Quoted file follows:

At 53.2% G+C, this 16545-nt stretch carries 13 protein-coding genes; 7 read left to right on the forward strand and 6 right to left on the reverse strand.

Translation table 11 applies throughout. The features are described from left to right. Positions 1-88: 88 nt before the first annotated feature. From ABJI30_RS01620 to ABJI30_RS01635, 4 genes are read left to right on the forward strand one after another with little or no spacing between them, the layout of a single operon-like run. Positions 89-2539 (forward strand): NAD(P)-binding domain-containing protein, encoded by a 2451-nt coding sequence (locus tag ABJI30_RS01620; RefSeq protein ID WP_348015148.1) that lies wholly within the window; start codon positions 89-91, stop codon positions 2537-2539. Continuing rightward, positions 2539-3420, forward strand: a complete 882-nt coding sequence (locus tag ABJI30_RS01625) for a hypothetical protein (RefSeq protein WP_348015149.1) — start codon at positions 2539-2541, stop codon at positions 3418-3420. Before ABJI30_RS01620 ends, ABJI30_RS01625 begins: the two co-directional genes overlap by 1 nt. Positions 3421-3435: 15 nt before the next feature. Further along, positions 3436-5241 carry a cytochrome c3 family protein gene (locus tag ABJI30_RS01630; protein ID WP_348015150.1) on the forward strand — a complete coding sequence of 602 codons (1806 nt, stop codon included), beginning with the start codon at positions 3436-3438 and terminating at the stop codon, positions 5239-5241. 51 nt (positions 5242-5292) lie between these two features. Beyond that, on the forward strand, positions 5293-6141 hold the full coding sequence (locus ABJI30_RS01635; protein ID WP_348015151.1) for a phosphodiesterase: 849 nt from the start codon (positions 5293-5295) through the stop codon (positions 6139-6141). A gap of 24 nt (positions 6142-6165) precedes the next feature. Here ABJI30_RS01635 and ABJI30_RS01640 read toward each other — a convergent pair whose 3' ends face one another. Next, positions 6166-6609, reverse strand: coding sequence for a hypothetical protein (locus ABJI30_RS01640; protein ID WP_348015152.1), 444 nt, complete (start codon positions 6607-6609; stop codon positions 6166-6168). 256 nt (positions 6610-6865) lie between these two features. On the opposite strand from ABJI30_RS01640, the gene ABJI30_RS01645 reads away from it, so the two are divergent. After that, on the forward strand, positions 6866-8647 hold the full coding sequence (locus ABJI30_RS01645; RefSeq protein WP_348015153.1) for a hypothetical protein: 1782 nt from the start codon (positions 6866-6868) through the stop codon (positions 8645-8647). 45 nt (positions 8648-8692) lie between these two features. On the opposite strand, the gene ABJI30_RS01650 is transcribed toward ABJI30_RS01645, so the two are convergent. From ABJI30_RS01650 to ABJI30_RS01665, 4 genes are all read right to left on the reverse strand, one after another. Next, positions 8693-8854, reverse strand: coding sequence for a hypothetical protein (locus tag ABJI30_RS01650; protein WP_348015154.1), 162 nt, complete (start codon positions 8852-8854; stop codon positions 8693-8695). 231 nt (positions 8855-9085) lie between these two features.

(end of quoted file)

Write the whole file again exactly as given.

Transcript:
At 53.2% G+C, this 16545-nt stretch carries 13 protein-coding genes; 7 read left to right on the forward strand and 6 right to left on the reverse strand.

Translation table 11 applies throughout. The features are described from left to right. Positions 1-88: 88 nt before the first annotated feature. From ABJI30_RS01620 to ABJI30_RS01635, 4 genes are read left to right on the forward strand one after another with little or no spacing between them, the layout of a single operon-like run. Positions 89-2539 (forward strand): NAD(P)-binding domain-containing protein, encoded by a 2451-nt coding sequence (locus tag ABJI30_RS01620; RefSeq protein ID WP_348015148.1) that lies wholly within the window; start codon positions 89-91, stop codon positions 2537-2539. Continuing rightward, positions 2539-3420, forward strand: a complete 882-nt coding sequence (locus tag ABJI30_RS01625) for a hypothetical protein (RefSeq protein WP_348015149.1) — start codon at positions 2539-2541, stop codon at positions 3418-3420. Before ABJI30_RS01620 ends, ABJI30_RS01625 begins: the two co-directional genes overlap by 1 nt. Positions 3421-3435: 15 nt before the next feature. Further along, positions 3436-5241 carry a cytochrome c3 family protein gene (locus tag ABJI30_RS01630; protein ID WP_348015150.1) on the forward strand — a complete coding sequence of 602 codons (1806 nt, stop codon included), beginning with the start codon at positions 3436-3438 and terminating at the stop codon, positions 5239-5241. 51 nt (positions 5242-5292) lie between these two features. Beyond that, on the forward strand, positions 5293-6141 hold the full coding sequence (locus ABJI30_RS01635; protein ID WP_348015151.1) for a phosphodiesterase: 849 nt from the start codon (positions 5293-5295) through the stop codon (positions 6139-6141). A gap of 24 nt (positions 6142-6165) precedes the next feature. Here ABJI30_RS01635 and ABJI30_RS01640 read toward each other — a convergent pair whose 3' ends face one another. Next, positions 6166-6609, reverse strand: coding sequence for a hypothetical protein (locus ABJI30_RS01640; protein ID WP_348015152.1), 444 nt, complete (start codon positions 6607-6609; stop codon positions 6166-6168). 256 nt (positions 6610-6865) lie between these two features. On the opposite strand from ABJI30_RS01640, the gene ABJI30_RS01645 reads away from it, so the two are divergent. After that, on the forward strand, positions 6866-8647 hold the full coding sequence (locus ABJI30_RS01645; RefSeq protein WP_348015153.1) for a hypothetical protein: 1782 nt from the start codon (positions 6866-6868) through the stop codon (positions 8645-8647). 45 nt (positions 8648-8692) lie between these two features. On the opposite strand, the gene ABJI30_RS01650 is transcribed toward ABJI30_RS01645, so the two are convergent. From ABJI30_RS01650 to ABJI30_RS01665, 4 genes are all read right to left on the reverse strand, one after another. Next, positions 8693-8854, reverse strand: coding sequence for a hypothetical protein (locus tag ABJI30_RS01650; protein WP_348015154.1), 162 nt, complete (start codon positions 8852-8854; stop codon positions 8693-8695). 231 nt (positions 8855-9085) lie between these two features.